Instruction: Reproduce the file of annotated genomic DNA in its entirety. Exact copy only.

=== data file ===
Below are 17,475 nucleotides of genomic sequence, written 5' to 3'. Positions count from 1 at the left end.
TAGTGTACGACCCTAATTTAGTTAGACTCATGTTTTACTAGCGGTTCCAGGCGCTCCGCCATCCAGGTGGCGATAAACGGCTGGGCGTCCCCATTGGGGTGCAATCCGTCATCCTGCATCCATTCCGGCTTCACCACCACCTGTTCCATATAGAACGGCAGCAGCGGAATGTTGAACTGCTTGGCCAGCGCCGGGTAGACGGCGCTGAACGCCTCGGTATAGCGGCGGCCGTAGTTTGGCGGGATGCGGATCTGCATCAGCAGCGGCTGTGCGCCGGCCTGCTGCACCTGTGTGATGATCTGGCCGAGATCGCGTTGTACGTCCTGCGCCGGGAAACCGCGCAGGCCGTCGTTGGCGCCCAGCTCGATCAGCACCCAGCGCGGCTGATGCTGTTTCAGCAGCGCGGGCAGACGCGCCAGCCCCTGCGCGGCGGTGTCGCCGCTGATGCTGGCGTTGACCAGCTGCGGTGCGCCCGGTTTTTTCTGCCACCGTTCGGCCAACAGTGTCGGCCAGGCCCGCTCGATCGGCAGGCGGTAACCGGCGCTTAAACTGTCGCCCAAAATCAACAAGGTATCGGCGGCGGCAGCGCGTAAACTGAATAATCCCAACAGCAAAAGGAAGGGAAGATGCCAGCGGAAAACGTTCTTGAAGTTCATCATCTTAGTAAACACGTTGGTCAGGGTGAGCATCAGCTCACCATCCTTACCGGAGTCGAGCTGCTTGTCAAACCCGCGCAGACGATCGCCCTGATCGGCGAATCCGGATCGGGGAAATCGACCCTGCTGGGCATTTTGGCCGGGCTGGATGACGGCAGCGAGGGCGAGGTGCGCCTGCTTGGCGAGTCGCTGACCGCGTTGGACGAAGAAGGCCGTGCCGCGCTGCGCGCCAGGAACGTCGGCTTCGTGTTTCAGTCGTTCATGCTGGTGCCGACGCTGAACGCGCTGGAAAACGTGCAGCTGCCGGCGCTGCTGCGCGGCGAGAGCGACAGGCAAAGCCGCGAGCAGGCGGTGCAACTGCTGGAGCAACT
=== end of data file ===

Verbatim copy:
Below are 17,475 nucleotides of genomic sequence, written 5' to 3'. Positions count from 1 at the left end.
TAGTGTACGACCCTAATTTAGTTAGACTCATGTTTTACTAGCGGTTCCAGGCGCTCCGCCATCCAGGTGGCGATAAACGGCTGGGCGTCCCCATTGGGGTGCAATCCGTCATCCTGCATCCATTCCGGCTTCACCACCACCTGTTCCATATAGAACGGCAGCAGCGGAATGTTGAACTGCTTGGCCAGCGCCGGGTAGACGGCGCTGAACGCCTCGGTATAGCGGCGGCCGTAGTTTGGCGGGATGCGGATCTGCATCAGCAGCGGCTGTGCGCCGGCCTGCTGCACCTGTGTGATGATCTGGCCGAGATCGCGTTGTACGTCCTGCGCCGGGAAACCGCGCAGGCCGTCGTTGGCGCCCAGCTCGATCAGCACCCAGCGCGGCTGATGCTGTTTCAGCAGCGCGGGCAGACGCGCCAGCCCCTGCGCGGCGGTGTCGCCGCTGATGCTGGCGTTGACCAGCTGCGGTGCGCCCGGTTTTTTCTGCCACCGTTCGGCCAACAGTGTCGGCCAGGCCCGCTCGATCGGCAGGCGGTAACCGGCGCTTAAACTGTCGCCCAAAATCAACAAGGTATCGGCGGCGGCAGCGCGTAAACTGAATAATCCCAACAGCAAAAGGAAGGGAAGATGCCAGCGGAAAACGTTCTTGAAGTTCATCATCTTAGTAAACACGTTGGTCAGGGTGAGCATCAGCTCACCATCCTTACCGGAGTCGAGCTGCTTGTCAAACCCGCGCAGACGATCGCCCTGATCGGCGAATCCGGATCGGGGAAATCGACCCTGCTGGGCATTTTGGCCGGGCTGGATGACGGCAGCGAGGGCGAGGTGCGCCTGCTTGGCGAGTCGCTGACCGCGTTGGACGAAGAAGGCCGTGCCGCGCTGCGCGCCAGGAACGTCGGCTTCGTGTTTCAGTCGTTCATGCTGGTGCCGACGCTGAACGCGCTGGAAAACGTGCAGCTGCCGGCGCTGCTGCGCGGCGAGAGCGACAGGCAAAGCCGCGAGCAGGCGGTGCAACTGCTGGAGCAACT